Friday, June 10, 2011

Straining Gnats and Swallowing Camels

“Woe to you, hypocrites! For you tithe mint, dill, and cummin, and have neglected the weightier matters of the law: justice and mercy and faith. It is these you ought to have practiced without neglecting the others. You blind guides! You strain out a gnat but swallow a camel!"
Matthew 23:23-24

This week at our United Methodist Annual Conference, our clergy session included the now annual call to faithfulness and accountability from a large number of our retired clergy. They are impatient with our perverse refusal to move forward toward the full inclusion of our GLBT sisters and brothers, particularly in terms of clergy ordination and same sex marriage.

Yes, there are those pesky six passages (some claim the number is seven, and I have heard another claim of ten, but the ten are a huge stretch), but I cannot help the feeling that we are straining out gnats and swallowing camels, and honestly, it’s embarrassing.

Our Bishop, whom I believe to be a very decent and faithful Christian, was counseling patience and restraint, and reminding us that we are not all of the same mind on this, and we have to think of the whole church. A friend asked, “Have they ever read ‘Letter from a Birmingham Jail’? I don’t know how to ask that question without sounding unpleasant, but I’d just like to know.” And for those of us who can remember, the rhetoric of patience is precisely what we heard from cautious church leaders during the Civil Rights movement of the late fifties and sixties.

In the Civil Rights era, as Methodists we had our share of segregationists as well as a large number of those who cautioned against rapid change, but our church leadership was almost unanimously on the right side of history. Sadly, that is not the case in the Methodist Church today. We have some prophetic leaders. We even have some prophetic Bishops. But we have way too many on the side of the status quo.

And it’s just embarrassing.

As a United Methodist minister, I am not permitted to marry same sex couples, or even to bless their relationships. I can bless an atomic bomb. I can bless family pets and homes. I can bless baseball games and graduations. But I cannot bless the loving relationship of two persons of the same sex.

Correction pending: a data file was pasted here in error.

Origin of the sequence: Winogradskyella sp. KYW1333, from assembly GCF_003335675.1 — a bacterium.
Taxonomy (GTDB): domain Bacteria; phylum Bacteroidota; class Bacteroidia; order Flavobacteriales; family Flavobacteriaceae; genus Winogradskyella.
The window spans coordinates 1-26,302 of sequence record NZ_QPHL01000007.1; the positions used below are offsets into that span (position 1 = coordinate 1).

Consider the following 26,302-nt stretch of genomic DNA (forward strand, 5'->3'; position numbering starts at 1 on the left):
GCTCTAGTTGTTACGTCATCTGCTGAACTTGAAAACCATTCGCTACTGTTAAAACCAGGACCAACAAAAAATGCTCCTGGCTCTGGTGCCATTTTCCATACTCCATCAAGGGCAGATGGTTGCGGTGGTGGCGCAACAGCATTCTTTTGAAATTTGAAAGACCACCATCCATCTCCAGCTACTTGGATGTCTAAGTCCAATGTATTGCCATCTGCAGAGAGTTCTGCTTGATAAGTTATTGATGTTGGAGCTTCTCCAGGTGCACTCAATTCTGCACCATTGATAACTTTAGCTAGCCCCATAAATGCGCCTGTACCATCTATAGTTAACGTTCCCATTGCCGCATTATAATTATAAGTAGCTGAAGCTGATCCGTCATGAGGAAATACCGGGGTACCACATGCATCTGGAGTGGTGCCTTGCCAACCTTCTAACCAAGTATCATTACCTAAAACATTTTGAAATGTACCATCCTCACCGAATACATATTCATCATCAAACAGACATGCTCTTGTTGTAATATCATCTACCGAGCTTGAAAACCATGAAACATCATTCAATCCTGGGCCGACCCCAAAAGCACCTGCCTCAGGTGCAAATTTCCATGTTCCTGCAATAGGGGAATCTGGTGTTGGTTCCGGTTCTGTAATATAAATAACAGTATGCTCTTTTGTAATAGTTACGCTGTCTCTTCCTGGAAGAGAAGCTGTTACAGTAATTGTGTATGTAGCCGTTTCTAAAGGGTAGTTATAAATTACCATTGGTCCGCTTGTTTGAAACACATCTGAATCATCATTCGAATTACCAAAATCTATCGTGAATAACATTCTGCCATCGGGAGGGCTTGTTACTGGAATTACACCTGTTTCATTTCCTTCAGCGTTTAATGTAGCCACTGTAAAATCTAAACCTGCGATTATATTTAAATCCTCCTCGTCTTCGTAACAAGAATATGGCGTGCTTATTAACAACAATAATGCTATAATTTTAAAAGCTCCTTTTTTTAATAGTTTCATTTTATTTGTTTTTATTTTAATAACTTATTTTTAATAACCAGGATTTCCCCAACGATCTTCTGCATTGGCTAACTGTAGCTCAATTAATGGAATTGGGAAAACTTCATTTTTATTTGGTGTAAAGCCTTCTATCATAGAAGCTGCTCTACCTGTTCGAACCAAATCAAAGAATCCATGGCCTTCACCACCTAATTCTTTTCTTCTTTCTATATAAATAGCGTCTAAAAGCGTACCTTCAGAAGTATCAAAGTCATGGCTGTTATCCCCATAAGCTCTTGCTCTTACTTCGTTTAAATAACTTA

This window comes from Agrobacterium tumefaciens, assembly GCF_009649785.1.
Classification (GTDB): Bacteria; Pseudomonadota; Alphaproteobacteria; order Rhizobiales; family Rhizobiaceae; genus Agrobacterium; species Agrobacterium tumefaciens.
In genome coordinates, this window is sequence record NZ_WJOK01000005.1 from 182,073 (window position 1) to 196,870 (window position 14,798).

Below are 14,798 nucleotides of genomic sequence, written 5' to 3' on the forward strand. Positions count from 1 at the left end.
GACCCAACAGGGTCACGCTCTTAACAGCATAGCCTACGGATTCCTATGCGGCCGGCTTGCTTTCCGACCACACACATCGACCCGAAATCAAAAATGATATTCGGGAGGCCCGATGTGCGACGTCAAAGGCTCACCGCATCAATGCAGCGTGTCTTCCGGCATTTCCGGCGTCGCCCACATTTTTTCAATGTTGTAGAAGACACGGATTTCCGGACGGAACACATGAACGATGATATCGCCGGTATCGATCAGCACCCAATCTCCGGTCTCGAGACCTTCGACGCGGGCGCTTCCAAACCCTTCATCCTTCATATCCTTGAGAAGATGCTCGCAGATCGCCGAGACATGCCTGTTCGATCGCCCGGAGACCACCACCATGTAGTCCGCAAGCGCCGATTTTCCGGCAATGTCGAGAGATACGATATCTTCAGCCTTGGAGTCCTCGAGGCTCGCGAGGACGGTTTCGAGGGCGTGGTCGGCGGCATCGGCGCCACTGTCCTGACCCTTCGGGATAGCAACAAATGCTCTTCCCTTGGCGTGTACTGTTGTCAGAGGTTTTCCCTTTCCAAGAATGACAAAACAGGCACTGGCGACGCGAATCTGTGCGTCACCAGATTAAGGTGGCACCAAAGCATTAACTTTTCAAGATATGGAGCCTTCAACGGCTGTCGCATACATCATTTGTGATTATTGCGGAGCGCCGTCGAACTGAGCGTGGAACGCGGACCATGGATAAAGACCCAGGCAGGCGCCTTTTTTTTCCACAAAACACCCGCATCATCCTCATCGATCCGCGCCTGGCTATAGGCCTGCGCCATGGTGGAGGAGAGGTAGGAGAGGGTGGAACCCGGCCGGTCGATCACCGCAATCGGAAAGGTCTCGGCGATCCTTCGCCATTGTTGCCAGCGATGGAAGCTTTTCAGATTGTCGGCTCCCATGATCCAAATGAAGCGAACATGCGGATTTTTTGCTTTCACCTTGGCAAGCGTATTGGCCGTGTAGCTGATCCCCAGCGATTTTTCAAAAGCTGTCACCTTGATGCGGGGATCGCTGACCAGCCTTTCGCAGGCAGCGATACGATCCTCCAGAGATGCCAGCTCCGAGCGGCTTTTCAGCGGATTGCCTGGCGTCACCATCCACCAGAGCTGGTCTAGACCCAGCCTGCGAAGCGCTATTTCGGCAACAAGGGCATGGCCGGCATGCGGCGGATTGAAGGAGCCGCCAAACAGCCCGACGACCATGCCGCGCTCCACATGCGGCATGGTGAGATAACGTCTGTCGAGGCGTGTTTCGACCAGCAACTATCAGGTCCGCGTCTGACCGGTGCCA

At our clergy session many politely stated that this was a place where they would follow their consciences rather than the Book of Discipline.

In the midst of this there was a wonderful moment of grace.

A colleague stood up and asked a simple question. He asked it, not to stir debate or controversy, but simply because he is a pastor with a heart for his people.

He began by saying that as a conservative he was concerned about the Scriptures. “But,” he said, “I have several lesbian couples in my church and I am shaking in my shoes that one of those couples is going to ask me to marry them. And my question to you, Bishop, is, will I be brought up on charges?”

What this pastor was asking was, if I am faithful in my role as pastor to these couples, will I find myself in a church trial charging that I have disobeyed the Discipline of the church? It was so simply and beautifully put by someone who was not thinking about the church politics, but only about the people. Sadly, the answer was (as I knew) that if someone reports his actions to the Bishop, he will face some sort of disciplinary response.

Opponents of inclusion and equality will often tell me that this is not like the Civil Rights movement. The discrimination, they say, is not the same and the issues are totally different. Sometimes they will tell me that sexual orientation is a choice. (But they usually won’t give me a chance to ask, “When did you decide you were a heterosexual? Was it a difficult choice? How did you decide?”) Almost always, they will conclude by assuring me that they are in favor of Civil Rights.

They say that the army is always prepared to win the last war and seldom prepared for the next one. In the church we are certain about the last great issue, but find it hard to commit on the next one.

Enough already. It’s time to move on. We need to forget the church politics and concentrate on the people. Pastors need to be pastors.

1 comment:

  1. This is quite upsetting, Bill. Sorry the conference and it's pastors are up against this issue in this way. What a shame. Power to you.